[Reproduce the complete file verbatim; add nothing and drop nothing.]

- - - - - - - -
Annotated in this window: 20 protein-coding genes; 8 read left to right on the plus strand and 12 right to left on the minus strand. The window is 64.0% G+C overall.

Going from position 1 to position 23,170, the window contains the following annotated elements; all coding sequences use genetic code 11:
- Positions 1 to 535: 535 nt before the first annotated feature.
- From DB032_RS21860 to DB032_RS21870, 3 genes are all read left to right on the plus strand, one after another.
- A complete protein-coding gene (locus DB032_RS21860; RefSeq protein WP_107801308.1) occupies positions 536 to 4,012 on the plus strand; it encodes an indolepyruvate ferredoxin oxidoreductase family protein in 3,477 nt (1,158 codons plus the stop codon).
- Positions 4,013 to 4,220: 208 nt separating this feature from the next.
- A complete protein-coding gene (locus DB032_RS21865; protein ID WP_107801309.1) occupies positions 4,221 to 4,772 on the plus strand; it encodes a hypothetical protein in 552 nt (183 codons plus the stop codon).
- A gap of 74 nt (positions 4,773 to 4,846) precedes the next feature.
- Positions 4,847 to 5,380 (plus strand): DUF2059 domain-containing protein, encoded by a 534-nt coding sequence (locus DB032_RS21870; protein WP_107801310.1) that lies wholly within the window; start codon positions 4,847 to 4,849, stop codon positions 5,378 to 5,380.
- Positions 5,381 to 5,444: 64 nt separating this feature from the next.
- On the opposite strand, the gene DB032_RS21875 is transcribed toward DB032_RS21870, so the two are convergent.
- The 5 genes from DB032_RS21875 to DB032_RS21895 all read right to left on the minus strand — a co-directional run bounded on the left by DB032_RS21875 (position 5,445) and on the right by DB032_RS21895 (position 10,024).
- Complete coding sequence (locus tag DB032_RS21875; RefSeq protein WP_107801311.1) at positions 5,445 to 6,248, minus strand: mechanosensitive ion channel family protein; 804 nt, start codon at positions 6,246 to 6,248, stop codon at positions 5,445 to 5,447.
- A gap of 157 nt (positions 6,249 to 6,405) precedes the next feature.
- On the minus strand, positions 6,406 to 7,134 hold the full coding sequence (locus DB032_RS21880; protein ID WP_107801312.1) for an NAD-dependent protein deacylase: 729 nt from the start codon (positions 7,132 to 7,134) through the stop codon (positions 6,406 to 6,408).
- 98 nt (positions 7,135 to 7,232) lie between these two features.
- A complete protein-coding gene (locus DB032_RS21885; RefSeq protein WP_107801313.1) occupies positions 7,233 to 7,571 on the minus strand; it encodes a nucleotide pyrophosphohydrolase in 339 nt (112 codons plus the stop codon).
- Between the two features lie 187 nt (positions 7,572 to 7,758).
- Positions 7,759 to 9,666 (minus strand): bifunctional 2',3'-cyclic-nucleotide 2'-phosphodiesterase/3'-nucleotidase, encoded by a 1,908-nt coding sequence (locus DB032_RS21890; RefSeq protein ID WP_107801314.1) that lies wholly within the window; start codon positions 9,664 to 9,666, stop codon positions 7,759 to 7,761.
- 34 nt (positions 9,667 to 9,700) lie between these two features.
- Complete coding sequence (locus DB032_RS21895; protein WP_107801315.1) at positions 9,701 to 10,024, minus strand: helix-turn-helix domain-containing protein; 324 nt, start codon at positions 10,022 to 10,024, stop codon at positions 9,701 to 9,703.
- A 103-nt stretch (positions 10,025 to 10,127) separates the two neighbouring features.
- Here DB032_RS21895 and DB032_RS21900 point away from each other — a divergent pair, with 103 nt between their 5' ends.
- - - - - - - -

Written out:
Annotated in this window: 20 protein-coding genes; 8 read left to right on the plus strand and 12 right to left on the minus strand. The window is 64.0% G+C overall.

Going from position 1 to position 23,170, the window contains the following annotated elements; all coding sequences use genetic code 11:
- Positions 1 to 535: 535 nt before the first annotated feature.
- From DB032_RS21860 to DB032_RS21870, 3 genes are all read left to right on the plus strand, one after another.
- A complete protein-coding gene (locus DB032_RS21860; RefSeq protein WP_107801308.1) occupies positions 536 to 4,012 on the plus strand; it encodes an indolepyruvate ferredoxin oxidoreductase family protein in 3,477 nt (1,158 codons plus the stop codon).
- Positions 4,013 to 4,220: 208 nt separating this feature from the next.
- A complete protein-coding gene (locus DB032_RS21865; protein ID WP_107801309.1) occupies positions 4,221 to 4,772 on the plus strand; it encodes a hypothetical protein in 552 nt (183 codons plus the stop codon).
- A gap of 74 nt (positions 4,773 to 4,846) precedes the next feature.
- Positions 4,847 to 5,380 (plus strand): DUF2059 domain-containing protein, encoded by a 534-nt coding sequence (locus DB032_RS21870; protein WP_107801310.1) that lies wholly within the window; start codon positions 4,847 to 4,849, stop codon positions 5,378 to 5,380.
- Positions 5,381 to 5,444: 64 nt separating this feature from the next.
- On the opposite strand, the gene DB032_RS21875 is transcribed toward DB032_RS21870, so the two are convergent.
- The 5 genes from DB032_RS21875 to DB032_RS21895 all read right to left on the minus strand — a co-directional run bounded on the left by DB032_RS21875 (position 5,445) and on the right by DB032_RS21895 (position 10,024).
- Complete coding sequence (locus tag DB032_RS21875; RefSeq protein WP_107801311.1) at positions 5,445 to 6,248, minus strand: mechanosensitive ion channel family protein; 804 nt, start codon at positions 6,246 to 6,248, stop codon at positions 5,445 to 5,447.
- A gap of 157 nt (positions 6,249 to 6,405) precedes the next feature.
- On the minus strand, positions 6,406 to 7,134 hold the full coding sequence (locus DB032_RS21880; protein ID WP_107801312.1) for an NAD-dependent protein deacylase: 729 nt from the start codon (positions 7,132 to 7,134) through the stop codon (positions 6,406 to 6,408).
- 98 nt (positions 7,135 to 7,232) lie between these two features.
- A complete protein-coding gene (locus DB032_RS21885; RefSeq protein WP_107801313.1) occupies positions 7,233 to 7,571 on the minus strand; it encodes a nucleotide pyrophosphohydrolase in 339 nt (112 codons plus the stop codon).
- Between the two features lie 187 nt (positions 7,572 to 7,758).
- Positions 7,759 to 9,666 (minus strand): bifunctional 2',3'-cyclic-nucleotide 2'-phosphodiesterase/3'-nucleotidase, encoded by a 1,908-nt coding sequence (locus DB032_RS21890; RefSeq protein ID WP_107801314.1) that lies wholly within the window; start codon positions 9,664 to 9,666, stop codon positions 7,759 to 7,761.
- 34 nt (positions 9,667 to 9,700) lie between these two features.
- Complete coding sequence (locus DB032_RS21895; protein WP_107801315.1) at positions 9,701 to 10,024, minus strand: helix-turn-helix domain-containing protein; 324 nt, start codon at positions 10,022 to 10,024, stop codon at positions 9,701 to 9,703.
- A 103-nt stretch (positions 10,025 to 10,127) separates the two neighbouring features.
- Here DB032_RS21895 and DB032_RS21900 point away from each other — a divergent pair, with 103 nt between their 5' ends.